Five things to take from Lakers’ 112-108 win over Dallas Mavericks
Some things to take away from Lakers’ 112-108 overtime win Sunday over the Dallas Mavericks:
1. The Lakers collectively secure the win in overtime.
No Kobe Bryant, no problem. They’ll lean on his coaching from the sideline for now, and find various ways to contribute. In overtime, Pau Gasol hit two consecutive three-pointers, including one on which the Mavericks thought referees should’ve called Matt Barnes for offensive interference. Though replays showed Barnes touched the rim, he didn’t alter where the ball landed since it swished right into the net. Andrew Bynum nailed a turnaround jumper, prompting him to pump his fist in delight. Metta World Peace did the same. And Barnes confronted Jason Terry’s movement to the rim enough to change his comfort level on the final possession.
The result: the Lakers (39-22) secure a regular-season sweep against the Dallas and more cushion for the third seeding in the Western Conference. The game also provided another team-building exercise in which the Lakers survived adversity with Bryant there to bail them out.
2. The Lakers collapsed in the fourth quarter. It appeared the Lakers would walk away with a win that featured a collective closeout effort. Sessions made a runner and a deep three-pointer. Barnes made both a block on Brandan Wright and tipped out a loose ball twice that forced Dirk Nowitzki into an off-balance shot. Bynum also made a key left-handed hook shot just before a double team.But the Lakers unraveled for several reasons. They didn’t defend the perimeter. After a strong overall game, World Peace went 0-of-5 from the field. Sessions airballed an open turnaround jumper. The Lakers are fortunate Nowitzki missed an open turnaround jumper or else this game would’ve been a squandered opportunity.
3. World Peace played a huge part in the Lakers’ second-half comeback. The Staples Center crowd no longer gasps when he shoots the ball. Instead, they stand up and cheer. That’s because World Peace continues to provide further proof that his poor conditioning and shooting days are behind him. His 18 points on seven-of-20 shooting reflects a monthlong trend in which he’s averaged 14 points. Just when it appeared the Lakers’ sleepwalking in the first half would prove too hard to overcome, World Peace proved otherwise. He opened the second half, by attacking the basket, nailing a corner jumper, converting on an offensive putback and then drawing a successful trip to the free-throw line.
He showed his strong engagement on defense as well. After Delonte West lit up the Lakers in the first half with 16 points on eight-of-11 shooting, World Peace started guarding him and the following happened. West missed on four field-goal attempts, while the lone basket West made in the second half happened when World Peace wasn’t in the lineup. With 9:20 remaining in the fourth quarter, World Peace also swiped the ball out of West’s hands, and it went off his shoe before rolling out of bounds. His shot may have been off in the fourth quarter and overtime, but World Peace’s play beforehand still outweighe that circumstance.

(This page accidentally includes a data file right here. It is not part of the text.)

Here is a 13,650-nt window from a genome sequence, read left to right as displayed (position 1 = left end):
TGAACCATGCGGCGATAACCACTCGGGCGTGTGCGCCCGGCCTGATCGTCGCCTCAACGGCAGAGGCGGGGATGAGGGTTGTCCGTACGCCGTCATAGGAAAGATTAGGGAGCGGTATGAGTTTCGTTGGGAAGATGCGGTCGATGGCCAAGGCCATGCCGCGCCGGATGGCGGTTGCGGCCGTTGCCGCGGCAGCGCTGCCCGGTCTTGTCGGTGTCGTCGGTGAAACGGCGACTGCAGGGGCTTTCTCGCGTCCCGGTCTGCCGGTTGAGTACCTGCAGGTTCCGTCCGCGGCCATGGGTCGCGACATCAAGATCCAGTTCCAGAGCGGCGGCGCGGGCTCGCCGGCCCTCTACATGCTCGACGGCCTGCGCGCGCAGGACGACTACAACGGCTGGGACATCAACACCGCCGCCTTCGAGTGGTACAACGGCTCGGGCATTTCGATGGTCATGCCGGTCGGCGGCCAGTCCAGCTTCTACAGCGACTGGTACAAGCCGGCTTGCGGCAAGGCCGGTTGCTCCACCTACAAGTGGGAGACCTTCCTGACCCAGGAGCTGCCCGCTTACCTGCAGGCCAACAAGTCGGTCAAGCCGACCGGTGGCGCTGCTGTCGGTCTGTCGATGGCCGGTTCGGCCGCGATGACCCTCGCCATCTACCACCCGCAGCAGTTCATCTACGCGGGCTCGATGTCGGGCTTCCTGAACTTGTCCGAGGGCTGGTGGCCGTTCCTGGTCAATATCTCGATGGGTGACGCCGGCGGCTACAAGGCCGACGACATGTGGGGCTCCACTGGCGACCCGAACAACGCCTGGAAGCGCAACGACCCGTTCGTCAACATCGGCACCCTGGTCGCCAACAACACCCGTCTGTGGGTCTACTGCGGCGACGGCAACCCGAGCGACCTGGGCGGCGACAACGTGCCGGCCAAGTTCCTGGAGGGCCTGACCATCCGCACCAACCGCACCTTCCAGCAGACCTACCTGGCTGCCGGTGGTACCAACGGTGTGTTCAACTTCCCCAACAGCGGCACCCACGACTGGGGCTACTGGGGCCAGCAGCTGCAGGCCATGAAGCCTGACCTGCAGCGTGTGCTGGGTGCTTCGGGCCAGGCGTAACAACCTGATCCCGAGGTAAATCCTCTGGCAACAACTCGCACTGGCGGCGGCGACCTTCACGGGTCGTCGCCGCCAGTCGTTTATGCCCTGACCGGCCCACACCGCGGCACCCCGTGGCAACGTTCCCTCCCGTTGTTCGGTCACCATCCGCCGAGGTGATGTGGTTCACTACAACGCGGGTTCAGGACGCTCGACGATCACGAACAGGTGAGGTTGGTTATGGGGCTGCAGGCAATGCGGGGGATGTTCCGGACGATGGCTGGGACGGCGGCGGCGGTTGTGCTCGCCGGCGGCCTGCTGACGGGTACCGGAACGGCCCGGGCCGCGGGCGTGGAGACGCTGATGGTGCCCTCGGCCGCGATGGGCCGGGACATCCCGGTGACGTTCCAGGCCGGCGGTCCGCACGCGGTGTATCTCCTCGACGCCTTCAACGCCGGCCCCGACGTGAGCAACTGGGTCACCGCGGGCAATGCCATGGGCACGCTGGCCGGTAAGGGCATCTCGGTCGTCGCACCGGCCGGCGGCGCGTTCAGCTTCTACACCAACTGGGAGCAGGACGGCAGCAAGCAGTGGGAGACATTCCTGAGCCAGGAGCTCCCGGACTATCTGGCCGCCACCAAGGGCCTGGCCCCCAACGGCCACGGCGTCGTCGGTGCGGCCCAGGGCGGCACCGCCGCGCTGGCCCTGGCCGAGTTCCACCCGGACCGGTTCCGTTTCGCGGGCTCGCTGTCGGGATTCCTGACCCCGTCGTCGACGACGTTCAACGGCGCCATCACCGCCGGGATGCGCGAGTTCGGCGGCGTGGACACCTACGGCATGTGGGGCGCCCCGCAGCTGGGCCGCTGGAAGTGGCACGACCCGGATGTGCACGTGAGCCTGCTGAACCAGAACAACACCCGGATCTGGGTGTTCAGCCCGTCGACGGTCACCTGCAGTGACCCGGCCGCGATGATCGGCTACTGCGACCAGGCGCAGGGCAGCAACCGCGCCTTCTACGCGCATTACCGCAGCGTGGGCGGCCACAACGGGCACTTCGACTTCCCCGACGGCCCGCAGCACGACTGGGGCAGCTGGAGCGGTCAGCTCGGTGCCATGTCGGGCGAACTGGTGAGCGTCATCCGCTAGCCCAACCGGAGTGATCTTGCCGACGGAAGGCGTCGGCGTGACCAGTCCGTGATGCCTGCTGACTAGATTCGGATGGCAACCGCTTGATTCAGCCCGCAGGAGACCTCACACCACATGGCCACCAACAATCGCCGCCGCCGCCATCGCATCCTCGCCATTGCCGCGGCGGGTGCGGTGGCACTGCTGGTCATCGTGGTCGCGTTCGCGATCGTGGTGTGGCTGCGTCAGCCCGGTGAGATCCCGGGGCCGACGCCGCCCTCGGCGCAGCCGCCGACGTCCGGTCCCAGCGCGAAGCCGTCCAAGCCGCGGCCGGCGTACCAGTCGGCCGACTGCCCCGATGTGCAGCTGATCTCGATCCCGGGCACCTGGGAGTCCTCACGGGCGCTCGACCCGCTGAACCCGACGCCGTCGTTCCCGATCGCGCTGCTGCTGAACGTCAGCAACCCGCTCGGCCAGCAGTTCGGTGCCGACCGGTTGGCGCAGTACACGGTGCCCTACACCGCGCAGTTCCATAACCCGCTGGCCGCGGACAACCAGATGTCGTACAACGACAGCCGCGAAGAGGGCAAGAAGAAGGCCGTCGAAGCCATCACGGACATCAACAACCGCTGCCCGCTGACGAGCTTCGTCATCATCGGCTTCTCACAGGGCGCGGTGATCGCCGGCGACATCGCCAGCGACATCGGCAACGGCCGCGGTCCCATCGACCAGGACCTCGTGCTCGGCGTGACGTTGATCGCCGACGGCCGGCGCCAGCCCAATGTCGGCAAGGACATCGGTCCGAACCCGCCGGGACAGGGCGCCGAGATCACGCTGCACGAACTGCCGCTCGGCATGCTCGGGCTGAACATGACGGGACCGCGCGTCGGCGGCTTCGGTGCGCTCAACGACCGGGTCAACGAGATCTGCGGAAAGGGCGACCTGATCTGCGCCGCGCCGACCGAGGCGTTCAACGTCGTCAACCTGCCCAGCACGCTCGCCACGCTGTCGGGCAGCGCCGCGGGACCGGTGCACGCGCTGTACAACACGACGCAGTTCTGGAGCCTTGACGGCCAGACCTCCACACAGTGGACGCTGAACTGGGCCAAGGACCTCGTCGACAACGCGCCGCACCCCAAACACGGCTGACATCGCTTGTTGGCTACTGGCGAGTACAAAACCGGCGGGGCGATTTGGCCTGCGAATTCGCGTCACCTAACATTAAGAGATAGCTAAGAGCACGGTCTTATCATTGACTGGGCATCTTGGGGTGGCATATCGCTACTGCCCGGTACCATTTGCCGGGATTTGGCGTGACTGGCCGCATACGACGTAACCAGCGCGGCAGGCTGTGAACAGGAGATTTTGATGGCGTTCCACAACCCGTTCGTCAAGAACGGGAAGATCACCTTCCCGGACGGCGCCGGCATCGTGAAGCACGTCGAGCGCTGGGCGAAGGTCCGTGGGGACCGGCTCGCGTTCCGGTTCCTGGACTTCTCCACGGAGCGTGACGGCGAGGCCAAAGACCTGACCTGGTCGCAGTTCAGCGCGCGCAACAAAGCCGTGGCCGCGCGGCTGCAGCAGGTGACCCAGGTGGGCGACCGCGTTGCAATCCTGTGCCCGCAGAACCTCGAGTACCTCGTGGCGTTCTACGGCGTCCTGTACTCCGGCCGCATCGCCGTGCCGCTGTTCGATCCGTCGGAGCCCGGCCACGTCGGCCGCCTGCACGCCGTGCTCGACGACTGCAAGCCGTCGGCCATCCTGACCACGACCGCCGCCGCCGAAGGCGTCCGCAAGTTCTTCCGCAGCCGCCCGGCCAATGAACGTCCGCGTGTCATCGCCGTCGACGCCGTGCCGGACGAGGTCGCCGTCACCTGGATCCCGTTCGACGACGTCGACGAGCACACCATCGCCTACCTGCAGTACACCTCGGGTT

World Peace’s production will inevitably drop whenever Bryant returns to the lineup after sitting out the last five games because of a sore left shin. But that doesn’t matter so long as World Peace gives the same effort.
4. The Lakers had a sluggish start. Bynum’s excuse: an upper respiratory infection. Everyone else’s rationale: it’s a Sunday afternoon game. So instead of replicating the crisp ball movement and disciplined defense the Lakers showed in wins against San Antonio and Denver, the Lakers featured the exact opposite. They rushed shots, resulting in poor first-quarter shooting marks for Bynum (one for eight), Gasol (0 for 3) and World Peace (0 for 3). The Lakers looked lifeless on their defensive rotations. Jason Kidd blew by Sessions on the slowest drive to the basket known to man. West looked like an All-Star by scoring 12 of his 20 points in the first quarter.
The Lakers may have missed Bryant. But the Mavericks missed Nowitzki too. At least in the first half, when he went two-of-10 from the field. The Lakers also remained fortunate their efforts on the glass and in limiting turnovers proved enough to withstand Dallas’ 12-for-21 shooting from three-point range.
The Lakers in the past have struggled in Sunday matinee games. But their 2-2 mark on such dates this season included signature wins against Miami and Boston. It appeared the time of day affected the Lakers play. But they should know better, especially since it’s likely they’ll play a few of those in the postseason.
5. Andrew Bynum had a mixed first and second half. It appeared his upper respiratory infection initially took away everything he could provide in the post. Bynum opened the first half shooting at a four-of-13 clip. He even had a shot blocked by Shawn Marion. And he appeared incredibly slow moving up and down the floor.
Credit Bynum for fighting through it, though. His team-leading 23 points on nine-of-23 shooting included a bounce-back second half in which he showed more energy posting up, fought for more rebounds and didn’t appear as frustrated. There were some rough moments, such as when he gave up an an open layup to West and when he missed one of his free throws in the final minute. But he didn’t allow his illness to derail his effort level.
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